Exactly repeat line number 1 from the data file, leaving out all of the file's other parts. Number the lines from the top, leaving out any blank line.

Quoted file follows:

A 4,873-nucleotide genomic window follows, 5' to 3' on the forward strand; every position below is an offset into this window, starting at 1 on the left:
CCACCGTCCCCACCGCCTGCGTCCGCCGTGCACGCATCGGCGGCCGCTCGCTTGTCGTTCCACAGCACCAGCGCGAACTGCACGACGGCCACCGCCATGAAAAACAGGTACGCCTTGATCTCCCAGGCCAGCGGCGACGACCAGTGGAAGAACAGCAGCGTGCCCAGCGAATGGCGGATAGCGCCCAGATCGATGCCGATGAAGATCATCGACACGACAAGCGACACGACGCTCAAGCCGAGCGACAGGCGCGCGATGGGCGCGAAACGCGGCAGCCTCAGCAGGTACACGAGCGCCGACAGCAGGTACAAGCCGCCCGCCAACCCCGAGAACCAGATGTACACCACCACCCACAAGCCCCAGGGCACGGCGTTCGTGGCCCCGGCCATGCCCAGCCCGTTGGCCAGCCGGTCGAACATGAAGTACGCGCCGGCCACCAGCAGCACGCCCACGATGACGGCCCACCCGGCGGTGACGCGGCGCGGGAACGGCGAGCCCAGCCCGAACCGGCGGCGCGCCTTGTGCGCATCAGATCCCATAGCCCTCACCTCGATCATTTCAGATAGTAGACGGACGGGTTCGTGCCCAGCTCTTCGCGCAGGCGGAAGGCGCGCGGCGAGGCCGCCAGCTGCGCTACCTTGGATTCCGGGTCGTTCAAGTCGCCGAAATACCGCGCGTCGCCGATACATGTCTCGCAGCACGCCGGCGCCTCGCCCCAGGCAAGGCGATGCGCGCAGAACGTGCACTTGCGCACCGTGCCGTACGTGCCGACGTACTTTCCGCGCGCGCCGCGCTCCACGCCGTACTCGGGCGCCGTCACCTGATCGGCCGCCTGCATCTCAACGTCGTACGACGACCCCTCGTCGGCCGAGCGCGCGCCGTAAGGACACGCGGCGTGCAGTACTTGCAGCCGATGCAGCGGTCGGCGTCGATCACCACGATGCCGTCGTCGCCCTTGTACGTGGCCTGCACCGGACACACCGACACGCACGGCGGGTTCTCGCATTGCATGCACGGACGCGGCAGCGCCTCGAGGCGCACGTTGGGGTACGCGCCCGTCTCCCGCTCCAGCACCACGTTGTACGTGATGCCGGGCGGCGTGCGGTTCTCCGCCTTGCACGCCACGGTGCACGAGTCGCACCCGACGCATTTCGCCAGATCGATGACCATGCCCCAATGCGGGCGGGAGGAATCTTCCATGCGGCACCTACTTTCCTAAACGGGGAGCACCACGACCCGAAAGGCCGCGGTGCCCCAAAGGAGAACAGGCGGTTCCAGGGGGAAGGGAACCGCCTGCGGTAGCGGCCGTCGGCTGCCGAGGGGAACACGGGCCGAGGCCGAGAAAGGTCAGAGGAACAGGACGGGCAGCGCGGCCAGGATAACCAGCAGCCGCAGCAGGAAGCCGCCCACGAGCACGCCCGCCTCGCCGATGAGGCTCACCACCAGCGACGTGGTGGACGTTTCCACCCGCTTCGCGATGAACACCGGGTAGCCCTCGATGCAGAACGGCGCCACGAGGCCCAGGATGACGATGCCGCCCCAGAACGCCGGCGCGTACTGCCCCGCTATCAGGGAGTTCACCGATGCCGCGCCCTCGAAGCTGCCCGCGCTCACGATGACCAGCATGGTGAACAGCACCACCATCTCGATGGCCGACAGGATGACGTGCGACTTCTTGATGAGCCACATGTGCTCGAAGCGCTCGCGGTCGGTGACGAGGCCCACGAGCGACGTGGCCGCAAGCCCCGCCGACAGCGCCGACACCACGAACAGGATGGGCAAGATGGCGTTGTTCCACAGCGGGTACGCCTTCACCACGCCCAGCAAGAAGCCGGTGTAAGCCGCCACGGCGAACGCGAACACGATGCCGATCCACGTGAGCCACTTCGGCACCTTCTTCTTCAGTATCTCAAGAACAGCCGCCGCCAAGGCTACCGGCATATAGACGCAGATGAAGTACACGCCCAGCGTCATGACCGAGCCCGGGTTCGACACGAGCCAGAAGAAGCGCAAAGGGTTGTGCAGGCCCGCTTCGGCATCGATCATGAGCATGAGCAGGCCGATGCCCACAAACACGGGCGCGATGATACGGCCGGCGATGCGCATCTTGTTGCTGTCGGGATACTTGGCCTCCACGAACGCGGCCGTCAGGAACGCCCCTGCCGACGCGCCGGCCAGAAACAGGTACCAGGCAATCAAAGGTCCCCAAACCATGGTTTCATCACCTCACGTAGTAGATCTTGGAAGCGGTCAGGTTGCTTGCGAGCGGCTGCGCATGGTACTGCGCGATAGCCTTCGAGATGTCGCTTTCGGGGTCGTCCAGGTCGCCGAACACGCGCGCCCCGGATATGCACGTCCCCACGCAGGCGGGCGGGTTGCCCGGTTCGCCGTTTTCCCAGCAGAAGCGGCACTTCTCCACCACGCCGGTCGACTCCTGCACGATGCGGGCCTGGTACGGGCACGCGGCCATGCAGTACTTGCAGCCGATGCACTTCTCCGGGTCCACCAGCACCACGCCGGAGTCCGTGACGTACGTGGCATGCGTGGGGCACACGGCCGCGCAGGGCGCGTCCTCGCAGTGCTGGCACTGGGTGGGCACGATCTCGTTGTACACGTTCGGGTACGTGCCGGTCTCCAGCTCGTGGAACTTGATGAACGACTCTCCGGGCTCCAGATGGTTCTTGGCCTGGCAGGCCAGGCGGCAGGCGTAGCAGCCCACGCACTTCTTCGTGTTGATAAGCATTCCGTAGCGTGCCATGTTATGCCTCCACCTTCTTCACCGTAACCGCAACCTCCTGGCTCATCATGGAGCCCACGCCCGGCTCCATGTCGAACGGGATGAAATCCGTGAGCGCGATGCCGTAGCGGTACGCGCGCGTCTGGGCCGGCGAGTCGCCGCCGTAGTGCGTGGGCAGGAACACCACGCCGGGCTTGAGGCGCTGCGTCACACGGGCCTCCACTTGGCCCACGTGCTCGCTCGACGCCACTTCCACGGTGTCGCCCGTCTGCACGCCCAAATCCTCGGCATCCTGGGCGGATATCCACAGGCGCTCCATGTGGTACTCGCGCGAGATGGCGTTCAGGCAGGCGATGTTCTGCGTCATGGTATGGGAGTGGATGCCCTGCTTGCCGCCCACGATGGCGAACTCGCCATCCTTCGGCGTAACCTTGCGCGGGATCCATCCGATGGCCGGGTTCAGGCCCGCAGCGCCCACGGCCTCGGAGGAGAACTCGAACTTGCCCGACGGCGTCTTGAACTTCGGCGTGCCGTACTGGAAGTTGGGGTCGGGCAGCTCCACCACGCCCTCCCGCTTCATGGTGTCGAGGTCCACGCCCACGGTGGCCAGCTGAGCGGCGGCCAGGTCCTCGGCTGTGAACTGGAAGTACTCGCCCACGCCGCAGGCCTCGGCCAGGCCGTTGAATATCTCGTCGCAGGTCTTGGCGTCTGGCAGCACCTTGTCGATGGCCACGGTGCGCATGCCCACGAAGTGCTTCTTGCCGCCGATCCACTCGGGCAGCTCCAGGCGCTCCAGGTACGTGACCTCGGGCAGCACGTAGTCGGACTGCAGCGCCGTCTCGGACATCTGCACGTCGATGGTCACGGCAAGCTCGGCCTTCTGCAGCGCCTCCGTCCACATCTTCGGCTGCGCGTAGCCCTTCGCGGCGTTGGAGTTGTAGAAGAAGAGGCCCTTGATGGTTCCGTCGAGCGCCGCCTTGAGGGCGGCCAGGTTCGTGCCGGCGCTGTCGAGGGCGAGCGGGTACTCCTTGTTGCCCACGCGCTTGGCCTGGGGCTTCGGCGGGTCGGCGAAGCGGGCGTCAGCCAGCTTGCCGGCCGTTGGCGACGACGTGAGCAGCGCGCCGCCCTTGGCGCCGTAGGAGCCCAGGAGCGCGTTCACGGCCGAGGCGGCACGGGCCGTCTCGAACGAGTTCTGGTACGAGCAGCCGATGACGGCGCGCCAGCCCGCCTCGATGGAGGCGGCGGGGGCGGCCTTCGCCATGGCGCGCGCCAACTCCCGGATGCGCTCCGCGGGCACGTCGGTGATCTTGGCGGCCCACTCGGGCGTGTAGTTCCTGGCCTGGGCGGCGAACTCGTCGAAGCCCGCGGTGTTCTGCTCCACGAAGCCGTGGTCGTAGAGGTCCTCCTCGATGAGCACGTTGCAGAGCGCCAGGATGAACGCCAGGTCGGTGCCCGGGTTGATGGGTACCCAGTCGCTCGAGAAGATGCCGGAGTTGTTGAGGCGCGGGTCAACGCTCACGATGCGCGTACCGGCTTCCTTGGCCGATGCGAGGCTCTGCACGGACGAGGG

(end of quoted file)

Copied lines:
A 4,873-nucleotide genomic window follows, 5' to 3' on the forward strand; every position below is an offset into this window, starting at 1 on the left: